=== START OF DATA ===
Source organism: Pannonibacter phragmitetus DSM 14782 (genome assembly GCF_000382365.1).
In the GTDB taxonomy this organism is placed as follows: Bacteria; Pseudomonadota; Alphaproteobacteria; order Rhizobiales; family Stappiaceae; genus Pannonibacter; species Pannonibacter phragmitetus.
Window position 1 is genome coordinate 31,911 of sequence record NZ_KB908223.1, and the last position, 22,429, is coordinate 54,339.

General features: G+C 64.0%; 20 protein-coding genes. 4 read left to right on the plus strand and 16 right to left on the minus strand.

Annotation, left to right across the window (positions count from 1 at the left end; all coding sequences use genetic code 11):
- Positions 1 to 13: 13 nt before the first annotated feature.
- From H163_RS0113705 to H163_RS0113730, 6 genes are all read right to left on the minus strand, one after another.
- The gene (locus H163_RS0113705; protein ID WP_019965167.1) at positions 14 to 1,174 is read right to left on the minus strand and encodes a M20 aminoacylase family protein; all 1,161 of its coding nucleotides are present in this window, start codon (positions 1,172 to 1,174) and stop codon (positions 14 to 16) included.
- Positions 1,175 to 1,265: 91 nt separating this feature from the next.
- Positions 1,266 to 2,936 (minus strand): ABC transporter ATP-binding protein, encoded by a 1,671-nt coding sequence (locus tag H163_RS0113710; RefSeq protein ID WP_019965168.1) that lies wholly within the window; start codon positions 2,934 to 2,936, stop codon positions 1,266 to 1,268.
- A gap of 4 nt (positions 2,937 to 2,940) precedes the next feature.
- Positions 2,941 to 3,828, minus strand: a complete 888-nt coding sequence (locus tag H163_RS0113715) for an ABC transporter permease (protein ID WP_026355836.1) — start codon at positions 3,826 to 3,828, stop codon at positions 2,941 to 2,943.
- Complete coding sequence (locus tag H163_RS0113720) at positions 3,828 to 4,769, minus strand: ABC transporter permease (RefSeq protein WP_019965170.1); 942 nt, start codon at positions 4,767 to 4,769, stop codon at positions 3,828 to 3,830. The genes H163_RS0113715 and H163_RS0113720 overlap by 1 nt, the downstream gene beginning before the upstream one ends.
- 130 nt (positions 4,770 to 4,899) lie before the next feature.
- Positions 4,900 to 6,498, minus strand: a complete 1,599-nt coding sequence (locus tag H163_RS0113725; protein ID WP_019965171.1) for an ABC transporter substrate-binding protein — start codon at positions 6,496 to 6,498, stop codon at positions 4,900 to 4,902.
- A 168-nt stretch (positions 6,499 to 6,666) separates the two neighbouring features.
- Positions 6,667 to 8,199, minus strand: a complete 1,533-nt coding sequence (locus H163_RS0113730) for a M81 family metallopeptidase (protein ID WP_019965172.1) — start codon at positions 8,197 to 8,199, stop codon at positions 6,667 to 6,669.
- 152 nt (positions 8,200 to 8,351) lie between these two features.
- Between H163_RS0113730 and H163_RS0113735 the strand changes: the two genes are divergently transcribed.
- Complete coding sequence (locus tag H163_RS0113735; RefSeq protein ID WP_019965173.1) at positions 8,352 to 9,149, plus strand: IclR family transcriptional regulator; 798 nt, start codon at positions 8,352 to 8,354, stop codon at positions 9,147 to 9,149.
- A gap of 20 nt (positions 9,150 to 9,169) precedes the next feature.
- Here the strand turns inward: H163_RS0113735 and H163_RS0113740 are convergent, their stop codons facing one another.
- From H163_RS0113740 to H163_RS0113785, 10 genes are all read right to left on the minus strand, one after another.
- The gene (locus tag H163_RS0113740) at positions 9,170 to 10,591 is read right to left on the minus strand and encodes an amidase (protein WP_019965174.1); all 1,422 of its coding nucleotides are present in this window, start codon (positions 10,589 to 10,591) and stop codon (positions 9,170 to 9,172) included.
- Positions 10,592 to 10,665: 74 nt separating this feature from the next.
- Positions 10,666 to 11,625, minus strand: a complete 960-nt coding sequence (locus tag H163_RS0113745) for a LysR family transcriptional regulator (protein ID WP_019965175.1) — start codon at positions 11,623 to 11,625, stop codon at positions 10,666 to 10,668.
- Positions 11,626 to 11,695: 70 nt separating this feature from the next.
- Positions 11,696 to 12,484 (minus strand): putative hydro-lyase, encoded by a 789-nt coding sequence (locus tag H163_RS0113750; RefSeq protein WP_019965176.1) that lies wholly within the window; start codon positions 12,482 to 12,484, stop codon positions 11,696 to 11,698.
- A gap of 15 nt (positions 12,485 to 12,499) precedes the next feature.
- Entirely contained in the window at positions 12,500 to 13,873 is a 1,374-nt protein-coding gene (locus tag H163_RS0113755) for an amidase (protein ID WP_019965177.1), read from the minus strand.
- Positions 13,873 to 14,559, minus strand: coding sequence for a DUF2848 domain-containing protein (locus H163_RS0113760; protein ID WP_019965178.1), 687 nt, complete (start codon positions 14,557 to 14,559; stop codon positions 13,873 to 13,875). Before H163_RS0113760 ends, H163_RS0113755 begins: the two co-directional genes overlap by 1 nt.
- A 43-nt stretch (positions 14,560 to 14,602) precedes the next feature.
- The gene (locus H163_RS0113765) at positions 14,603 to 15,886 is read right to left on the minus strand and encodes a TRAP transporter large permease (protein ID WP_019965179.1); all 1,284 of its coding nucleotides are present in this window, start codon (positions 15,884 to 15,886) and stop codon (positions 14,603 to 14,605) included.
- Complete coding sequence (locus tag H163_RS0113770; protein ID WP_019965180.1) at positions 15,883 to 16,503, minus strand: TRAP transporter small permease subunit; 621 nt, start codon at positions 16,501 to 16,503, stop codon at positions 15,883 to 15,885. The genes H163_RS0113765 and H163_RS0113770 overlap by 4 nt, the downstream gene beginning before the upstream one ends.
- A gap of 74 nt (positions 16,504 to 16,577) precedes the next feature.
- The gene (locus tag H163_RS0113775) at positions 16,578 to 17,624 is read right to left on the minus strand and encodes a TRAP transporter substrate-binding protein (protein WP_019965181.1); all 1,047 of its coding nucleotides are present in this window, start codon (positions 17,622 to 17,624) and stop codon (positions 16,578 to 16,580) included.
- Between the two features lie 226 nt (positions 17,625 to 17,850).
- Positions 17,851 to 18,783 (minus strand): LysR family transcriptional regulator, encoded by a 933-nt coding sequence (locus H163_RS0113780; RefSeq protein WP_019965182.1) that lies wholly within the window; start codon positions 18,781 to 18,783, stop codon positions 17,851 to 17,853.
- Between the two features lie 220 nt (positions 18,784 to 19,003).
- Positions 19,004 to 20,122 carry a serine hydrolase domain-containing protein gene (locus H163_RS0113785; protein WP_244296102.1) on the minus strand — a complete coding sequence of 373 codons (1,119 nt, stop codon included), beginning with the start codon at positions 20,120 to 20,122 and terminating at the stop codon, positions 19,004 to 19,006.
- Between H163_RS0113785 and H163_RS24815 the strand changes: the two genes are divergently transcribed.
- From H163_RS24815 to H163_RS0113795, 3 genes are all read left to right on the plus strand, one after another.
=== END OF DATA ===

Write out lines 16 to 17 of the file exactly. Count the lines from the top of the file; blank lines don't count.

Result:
- A 168-nt stretch (positions 6,499 to 6,666) separates the two neighbouring features.
- Positions 6,667 to 8,199, minus strand: a complete 1,533-nt coding sequence (locus H163_RS0113730) for a M81 family metallopeptidase (protein ID WP_019965172.1) — start codon at positions 8,197 to 8,199, stop codon at positions 6,667 to 6,669.